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Associated Press
Utah Jazz's Paul Millsap, right, forces a jump ball with Houston Rockets' Luis Scola, left, of Argentina, during the second half of an NBA basketball game, Sunday, Feb. 19, 2012, in Houston. The Rockets won 101-85.

Two teams battling for playoff spots squared off Sunday night, as the Utah Jazz and Houston Rockets locked horns. Behind the support of their home crowd, the Rockets rode a 56-39 second half en route to an impressive 101-85 victory over the Jazz. Houston moved to 18-14, while Utah slipped to 15-15.

Knowing a road win would effectively tie the two teams, the Jazz gave a nice effort in the first half. They were particularly active defensively, tallying seven steals and six blocked shots. But the tables were turned in the second half, as Houston’s offense really clicked on the way to the easy win.

Rockets fired up: Another player on the lengthy All-Star snub list, Kyle Lowry, had a performance worthy of the midseason affair. He was the catalyst behind all the Houston runs, thanks to his outside shooting, playmaking and leadership. Usually backcourt mate Kevin Martin is the epitome of efficiency, but Lowry clearly took that honor Sunday night. His line: 9 of 13 field goals, 7 of 8 on 3-pointers, 7 for 7 free throws, 32 points, nine assists.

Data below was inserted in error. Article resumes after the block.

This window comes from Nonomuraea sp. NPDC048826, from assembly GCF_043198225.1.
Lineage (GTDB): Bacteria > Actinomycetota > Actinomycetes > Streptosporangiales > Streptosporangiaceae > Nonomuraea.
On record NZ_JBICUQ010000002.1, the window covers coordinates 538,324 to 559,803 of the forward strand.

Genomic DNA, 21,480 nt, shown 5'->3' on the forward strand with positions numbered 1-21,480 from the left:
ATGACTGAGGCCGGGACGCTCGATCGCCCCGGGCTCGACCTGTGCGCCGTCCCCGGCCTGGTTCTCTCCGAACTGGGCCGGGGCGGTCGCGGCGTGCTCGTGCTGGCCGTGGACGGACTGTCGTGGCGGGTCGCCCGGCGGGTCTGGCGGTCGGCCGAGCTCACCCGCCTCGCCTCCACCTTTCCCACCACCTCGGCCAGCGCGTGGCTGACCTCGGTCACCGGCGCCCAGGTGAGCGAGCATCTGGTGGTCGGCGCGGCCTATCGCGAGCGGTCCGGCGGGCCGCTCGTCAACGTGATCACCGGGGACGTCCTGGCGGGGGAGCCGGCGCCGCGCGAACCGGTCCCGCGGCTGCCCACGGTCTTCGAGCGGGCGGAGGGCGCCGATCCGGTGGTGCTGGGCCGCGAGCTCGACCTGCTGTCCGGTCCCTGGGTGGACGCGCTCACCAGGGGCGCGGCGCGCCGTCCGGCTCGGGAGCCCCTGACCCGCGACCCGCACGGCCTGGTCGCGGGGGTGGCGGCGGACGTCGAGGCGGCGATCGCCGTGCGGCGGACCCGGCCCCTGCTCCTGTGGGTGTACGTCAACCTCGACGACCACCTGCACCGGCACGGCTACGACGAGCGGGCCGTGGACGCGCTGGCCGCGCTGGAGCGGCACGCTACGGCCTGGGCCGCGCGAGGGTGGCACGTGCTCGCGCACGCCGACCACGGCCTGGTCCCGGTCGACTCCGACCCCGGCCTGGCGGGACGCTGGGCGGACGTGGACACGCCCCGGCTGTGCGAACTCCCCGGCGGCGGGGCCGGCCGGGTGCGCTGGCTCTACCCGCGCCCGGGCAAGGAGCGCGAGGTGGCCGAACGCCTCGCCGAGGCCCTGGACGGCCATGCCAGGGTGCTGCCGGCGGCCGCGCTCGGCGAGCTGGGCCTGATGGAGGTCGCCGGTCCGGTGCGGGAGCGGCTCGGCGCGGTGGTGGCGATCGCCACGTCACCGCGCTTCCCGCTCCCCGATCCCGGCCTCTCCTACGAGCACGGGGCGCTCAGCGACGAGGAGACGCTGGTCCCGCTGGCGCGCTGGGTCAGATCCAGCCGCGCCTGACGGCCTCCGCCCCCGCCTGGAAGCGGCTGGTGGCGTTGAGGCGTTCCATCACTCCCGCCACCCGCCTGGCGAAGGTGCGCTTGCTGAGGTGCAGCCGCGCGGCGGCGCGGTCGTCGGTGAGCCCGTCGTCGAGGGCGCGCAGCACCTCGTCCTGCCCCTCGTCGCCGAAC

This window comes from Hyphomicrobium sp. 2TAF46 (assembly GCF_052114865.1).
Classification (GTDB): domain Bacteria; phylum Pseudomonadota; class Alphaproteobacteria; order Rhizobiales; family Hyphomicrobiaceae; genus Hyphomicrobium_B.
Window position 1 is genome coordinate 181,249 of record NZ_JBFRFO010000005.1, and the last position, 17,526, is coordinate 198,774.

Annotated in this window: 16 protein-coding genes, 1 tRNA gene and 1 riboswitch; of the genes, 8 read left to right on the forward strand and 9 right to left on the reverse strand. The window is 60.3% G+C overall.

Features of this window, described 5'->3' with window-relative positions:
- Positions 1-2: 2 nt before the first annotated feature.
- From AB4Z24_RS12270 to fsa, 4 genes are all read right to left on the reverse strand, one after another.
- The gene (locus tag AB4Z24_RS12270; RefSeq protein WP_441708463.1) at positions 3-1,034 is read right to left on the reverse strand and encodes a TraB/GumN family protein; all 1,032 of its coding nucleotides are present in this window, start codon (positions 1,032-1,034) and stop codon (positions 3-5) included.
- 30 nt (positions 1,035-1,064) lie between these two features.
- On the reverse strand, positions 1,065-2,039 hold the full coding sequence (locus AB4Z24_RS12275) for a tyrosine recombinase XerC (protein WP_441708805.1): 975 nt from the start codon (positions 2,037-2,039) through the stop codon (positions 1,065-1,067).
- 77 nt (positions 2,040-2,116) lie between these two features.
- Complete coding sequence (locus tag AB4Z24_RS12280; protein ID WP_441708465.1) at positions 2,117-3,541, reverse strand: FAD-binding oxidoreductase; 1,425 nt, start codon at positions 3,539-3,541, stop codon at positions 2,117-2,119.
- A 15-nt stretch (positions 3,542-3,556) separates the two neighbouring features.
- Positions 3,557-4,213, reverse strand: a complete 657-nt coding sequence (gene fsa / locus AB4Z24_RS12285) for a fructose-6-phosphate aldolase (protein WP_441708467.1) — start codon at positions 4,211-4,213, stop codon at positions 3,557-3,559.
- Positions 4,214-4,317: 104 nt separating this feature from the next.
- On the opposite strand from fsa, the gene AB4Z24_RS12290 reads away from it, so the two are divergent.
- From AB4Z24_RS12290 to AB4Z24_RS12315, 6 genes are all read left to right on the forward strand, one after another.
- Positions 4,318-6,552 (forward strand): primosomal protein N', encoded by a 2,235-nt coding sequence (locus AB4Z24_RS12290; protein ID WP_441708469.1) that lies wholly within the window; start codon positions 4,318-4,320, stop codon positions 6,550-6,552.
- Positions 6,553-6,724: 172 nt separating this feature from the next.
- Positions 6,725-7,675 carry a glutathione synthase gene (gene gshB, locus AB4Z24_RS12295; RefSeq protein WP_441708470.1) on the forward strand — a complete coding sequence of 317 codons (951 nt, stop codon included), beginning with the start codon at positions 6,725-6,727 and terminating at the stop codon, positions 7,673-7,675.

Luis Scola has struggled early on this season, but that did not show against the Jazz. Thanks to a dialed-in jump shot, some fine interior moves, and his running the floor effectively, Scola finished the evening with 26 points and nine rebounds.

Kevin McHale also enjoyed nice efforts from role players Courtney Lee, Chandler Parsons and Patrick Patterson.

Costly fouls: After Utah made a spirited comeback, cutting a 13-point lead down to two points, Jazz swingman C.J. Miles committed a pair of costly fouls. With 4:33 left in the fourth quarter, he fouled Lee on a tough baseline jumper. Lee made two free throws. The occurrence repeated itself on the very next Houston possession, as Miles knocked down Lee on a made 3-pointer. While Lee missed the free throw, the damage was done. Houston emerged with an 88-80 lead and never looked back.

Quick hits:

The final box score does not indicate a disparity, with the Utah Jazz shooting 20 free throws compared to Houston’s 24. But the Jazz did not attempt a free throw until 8:30 was left in the third quarter.

Utah did not manage to score more than 24 points in any of the four quarters.

  • Paul Millsap and Al Jefferson together scored 45 of Utah’s 85 points.

    The Jazz bench shot a combined 6-30 from the floor, producing just 16 points total.

    Raja Bell’s streak continues on, as the starting shooting guard has now hit at least one 3-pointer in 18 consecutive outings.

    Recent signee Greg Smith, called up from the D-League earlier in the weekend, added a nice spark for Houston with four blocked shots.

    David Smith is providing instant analysis for Deseret News' Utah Jazz coverage this season. He works for LDS Philanthropies and also blogs for the Utah Jazz 360 website. He can be reached at [email protected] or on Twitter at davidjsmith1232.